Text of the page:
1. The question in this appeal is whether the appellants' application for the drawing up of the decree was barred by limitation.
2. The plaintiffs sued on an installment bond passed by defendant No. 1 in favour of the predecessor-in-title of the plaintiffs and defendants Nos. 2 to 7. The trial Court passed a decree in favour of the plaintiffs and defendants Nos. 2 to 7 concluding as follows: 'The decree should be drawn up after the several claimants produce succession certificates and apply for the drawing up of the decree.' This judgment was passed on June 10, 1921. In 1923, the plaintiffs applied, but without certificates. On June 9, 1924, they again applied. That application was kept on the file, and lastly the plaintiffs applied in 1925 and obtained a succession certificate and thereafter asked for a decree to be drawn up. The defendants contended that this application was barred by limitation. The trial Court held that the application was filed in the suit and the Indian Limitation Act had no application, and ordered the decree to be drawn up as prayed. In appeal the lower appellate Court held that Article 181 of the Indian Limitation Act applied, time running from the date of the judgment and dismissed the claim being barred by limitation. The plaintiffs appeal.
3. It is argued for the appellants that Article 181 does not apply to an application such as the present. Secondly, even if it does, the application of 1925 should be taken as a revival of the application of June 9, 1924, which is within three years of the judgment, It is contended for the respondent that Article 181 applies and inasmuch as the judgment expressly directed the plaintiffs to apply and in the absence of any other article, Article 181 as the residuary article for applications applies, and the right accrues from the date of the judgment, and that in any case, the application of 1925 is not a revival of the application of June 9, 1924, which was not accompanied by a succession certificate as the application of 1925 was.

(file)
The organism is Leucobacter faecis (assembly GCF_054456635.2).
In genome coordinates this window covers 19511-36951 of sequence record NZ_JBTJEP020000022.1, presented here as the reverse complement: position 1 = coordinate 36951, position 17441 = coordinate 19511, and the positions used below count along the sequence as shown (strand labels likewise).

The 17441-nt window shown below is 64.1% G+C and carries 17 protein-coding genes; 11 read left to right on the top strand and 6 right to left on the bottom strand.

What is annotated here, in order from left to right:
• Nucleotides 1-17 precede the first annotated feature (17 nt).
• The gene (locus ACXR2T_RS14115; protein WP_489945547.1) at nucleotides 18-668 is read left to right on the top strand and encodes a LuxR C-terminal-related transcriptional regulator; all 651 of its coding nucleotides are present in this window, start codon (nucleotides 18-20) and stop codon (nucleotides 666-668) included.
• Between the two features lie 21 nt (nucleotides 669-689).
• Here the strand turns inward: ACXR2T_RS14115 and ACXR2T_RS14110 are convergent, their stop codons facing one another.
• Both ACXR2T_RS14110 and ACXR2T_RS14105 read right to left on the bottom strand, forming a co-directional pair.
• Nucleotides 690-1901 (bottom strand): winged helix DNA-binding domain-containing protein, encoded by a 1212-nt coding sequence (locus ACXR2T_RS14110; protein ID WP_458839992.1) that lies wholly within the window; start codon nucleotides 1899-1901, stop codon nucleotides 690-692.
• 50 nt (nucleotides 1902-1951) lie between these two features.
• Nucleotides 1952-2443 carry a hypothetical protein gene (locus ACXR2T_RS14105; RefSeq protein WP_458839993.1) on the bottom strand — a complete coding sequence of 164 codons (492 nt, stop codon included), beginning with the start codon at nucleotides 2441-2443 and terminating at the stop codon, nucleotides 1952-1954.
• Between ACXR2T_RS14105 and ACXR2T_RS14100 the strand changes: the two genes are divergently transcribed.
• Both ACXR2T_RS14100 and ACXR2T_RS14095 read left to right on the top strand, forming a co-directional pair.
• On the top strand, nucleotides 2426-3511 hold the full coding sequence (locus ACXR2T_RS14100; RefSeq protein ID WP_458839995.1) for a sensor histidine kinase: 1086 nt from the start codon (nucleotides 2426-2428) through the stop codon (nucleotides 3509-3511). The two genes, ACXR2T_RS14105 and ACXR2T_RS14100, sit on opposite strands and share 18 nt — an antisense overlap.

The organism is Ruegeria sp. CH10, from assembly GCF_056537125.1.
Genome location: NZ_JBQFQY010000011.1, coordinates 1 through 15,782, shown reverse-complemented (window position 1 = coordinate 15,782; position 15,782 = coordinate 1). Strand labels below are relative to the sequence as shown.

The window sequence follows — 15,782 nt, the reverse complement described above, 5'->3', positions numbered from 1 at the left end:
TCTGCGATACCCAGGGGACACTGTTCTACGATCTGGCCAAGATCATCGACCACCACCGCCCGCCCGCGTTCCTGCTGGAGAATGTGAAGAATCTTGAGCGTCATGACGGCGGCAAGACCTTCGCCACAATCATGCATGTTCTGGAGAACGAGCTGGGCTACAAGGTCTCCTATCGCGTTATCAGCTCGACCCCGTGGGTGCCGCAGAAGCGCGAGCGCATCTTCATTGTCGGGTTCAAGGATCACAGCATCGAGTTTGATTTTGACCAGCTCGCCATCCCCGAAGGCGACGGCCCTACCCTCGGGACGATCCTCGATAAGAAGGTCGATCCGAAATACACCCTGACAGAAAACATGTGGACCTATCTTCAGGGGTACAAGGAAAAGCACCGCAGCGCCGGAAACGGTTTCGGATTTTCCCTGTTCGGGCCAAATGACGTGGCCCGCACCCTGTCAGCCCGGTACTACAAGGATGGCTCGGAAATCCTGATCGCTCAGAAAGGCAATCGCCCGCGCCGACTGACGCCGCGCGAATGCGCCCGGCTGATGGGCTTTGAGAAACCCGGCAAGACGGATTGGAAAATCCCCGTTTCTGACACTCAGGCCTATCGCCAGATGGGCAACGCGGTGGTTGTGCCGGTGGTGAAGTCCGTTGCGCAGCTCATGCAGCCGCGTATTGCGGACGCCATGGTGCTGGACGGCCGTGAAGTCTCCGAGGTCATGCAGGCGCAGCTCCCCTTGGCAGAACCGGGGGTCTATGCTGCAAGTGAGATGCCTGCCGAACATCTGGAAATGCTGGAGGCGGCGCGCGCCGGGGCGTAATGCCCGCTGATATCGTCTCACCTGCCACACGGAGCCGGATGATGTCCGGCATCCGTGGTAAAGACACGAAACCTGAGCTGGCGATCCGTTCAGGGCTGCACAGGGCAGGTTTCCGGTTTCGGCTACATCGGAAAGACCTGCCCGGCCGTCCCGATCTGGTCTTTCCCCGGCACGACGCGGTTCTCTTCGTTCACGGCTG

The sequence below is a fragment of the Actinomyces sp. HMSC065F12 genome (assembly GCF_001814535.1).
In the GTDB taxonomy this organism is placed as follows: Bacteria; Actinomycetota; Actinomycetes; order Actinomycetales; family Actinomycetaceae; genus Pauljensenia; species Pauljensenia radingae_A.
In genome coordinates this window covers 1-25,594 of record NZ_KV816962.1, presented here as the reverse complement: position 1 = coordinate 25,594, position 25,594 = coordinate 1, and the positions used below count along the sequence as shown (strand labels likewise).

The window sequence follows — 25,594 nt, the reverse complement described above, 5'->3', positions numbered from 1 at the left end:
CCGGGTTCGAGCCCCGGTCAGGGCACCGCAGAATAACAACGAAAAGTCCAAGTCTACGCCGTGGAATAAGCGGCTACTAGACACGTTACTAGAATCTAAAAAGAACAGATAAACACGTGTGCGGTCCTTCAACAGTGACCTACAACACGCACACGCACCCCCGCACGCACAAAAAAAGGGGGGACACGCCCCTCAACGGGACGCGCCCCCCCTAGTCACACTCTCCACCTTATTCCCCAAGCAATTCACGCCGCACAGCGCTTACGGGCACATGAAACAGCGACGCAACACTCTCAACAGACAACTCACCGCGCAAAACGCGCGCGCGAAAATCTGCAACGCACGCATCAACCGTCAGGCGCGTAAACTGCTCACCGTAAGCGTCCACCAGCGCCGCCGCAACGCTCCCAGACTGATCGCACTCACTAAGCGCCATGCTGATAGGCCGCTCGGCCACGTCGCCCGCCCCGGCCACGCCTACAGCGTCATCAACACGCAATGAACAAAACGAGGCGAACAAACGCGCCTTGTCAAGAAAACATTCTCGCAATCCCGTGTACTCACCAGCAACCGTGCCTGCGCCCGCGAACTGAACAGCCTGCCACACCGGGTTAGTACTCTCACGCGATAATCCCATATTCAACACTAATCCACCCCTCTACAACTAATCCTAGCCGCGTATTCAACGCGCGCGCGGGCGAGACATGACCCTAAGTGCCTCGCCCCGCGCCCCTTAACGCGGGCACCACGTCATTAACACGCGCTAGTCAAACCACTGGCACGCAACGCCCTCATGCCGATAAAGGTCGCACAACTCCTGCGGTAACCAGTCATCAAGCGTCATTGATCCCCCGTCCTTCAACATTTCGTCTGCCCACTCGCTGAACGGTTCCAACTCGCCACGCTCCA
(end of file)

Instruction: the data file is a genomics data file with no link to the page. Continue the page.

4. All applications as such will not necessarily fall under the second schedule of the Indian Limitation Act. The judgment itself does not specify any definite period within which the claimants such as the plaintiffs-appellants are bound to produce the succession certificates and to apply. And ordinarily speaking and apart from the Indian Limitation Act, a reasonable time will be presumed to have been given by the Court to enable the claimants to obtain the succession certificates and make the necessary application. Again even though the word 'apply' is undoubtedly used, the judgment, to all intents and purposes, entitles the claimants on production of the certificates obtained to have the decree drawn up without any power left in the Court to refuse it. The word ' apply' was really not necessary, it was the production of the succession certificate and not the application without such certificate, on which the Court really insisted. If, for instance, the claimants did not produce the certificate within a reasonable time, it would be open for defendant No. 1-respondent or for the Court suo motu, if it found the suit pending without any ultimate adjudication on its file, to issue notice to the parties to show cause why the Court should not dispose of the suit by a proper decree, and if after such notice the claimants did not produce the succession certificate or explain the delay, it would be open to the Court, for default of such certificates, to decree the dismissal of the suit. Accordingly, I am of opinion that the succession certificate and not an application for drawing up of the decree is the essence of the judgment, the decree necessarily following upon the production of the certificate.